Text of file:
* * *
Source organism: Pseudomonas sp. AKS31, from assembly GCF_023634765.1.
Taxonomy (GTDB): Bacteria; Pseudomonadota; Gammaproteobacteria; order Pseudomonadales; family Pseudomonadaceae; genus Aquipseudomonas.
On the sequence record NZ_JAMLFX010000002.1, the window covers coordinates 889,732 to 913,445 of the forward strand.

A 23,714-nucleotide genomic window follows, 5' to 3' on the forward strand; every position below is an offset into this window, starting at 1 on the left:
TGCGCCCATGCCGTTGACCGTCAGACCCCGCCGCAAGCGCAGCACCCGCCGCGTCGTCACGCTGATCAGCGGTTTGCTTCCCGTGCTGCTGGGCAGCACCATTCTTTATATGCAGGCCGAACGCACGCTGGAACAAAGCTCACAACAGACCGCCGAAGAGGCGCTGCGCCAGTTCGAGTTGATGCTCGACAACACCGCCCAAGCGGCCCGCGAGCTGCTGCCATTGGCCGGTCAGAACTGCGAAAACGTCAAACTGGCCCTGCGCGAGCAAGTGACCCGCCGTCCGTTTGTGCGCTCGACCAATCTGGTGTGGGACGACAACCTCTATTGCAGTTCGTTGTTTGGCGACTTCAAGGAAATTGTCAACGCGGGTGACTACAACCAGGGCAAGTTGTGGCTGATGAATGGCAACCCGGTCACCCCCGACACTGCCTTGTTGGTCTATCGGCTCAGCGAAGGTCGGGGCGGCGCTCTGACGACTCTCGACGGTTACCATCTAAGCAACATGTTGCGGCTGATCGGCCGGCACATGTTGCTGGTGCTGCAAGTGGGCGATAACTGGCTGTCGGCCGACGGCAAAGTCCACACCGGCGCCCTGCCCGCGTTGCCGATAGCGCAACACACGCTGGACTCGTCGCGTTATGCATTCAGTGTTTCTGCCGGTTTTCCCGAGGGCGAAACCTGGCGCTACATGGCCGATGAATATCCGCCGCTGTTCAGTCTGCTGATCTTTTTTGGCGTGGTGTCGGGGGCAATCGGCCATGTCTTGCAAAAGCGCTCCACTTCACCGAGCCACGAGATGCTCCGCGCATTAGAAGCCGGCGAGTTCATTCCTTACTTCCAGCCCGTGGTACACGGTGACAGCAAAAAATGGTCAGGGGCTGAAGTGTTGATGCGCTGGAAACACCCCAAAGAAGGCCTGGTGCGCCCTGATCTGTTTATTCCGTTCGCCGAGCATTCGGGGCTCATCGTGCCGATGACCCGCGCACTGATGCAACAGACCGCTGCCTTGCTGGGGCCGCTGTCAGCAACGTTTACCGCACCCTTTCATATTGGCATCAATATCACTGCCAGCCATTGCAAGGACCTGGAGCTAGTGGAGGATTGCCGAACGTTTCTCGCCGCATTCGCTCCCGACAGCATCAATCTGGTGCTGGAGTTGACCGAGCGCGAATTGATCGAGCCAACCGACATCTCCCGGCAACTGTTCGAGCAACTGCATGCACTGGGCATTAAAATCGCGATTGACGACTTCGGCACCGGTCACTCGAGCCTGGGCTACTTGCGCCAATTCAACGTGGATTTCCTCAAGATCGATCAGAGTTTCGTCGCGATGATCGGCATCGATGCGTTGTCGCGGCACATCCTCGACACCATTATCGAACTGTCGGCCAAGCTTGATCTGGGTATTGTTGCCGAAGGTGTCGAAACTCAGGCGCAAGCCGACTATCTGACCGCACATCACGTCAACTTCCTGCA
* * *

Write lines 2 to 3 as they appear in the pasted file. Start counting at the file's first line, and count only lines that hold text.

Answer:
Taxonomy (GTDB): Bacteria; Pseudomonadota; Gammaproteobacteria; order Pseudomonadales; family Pseudomonadaceae; genus Aquipseudomonas.
On the sequence record NZ_JAMLFX010000002.1, the window covers coordinates 889,732 to 913,445 of the forward strand.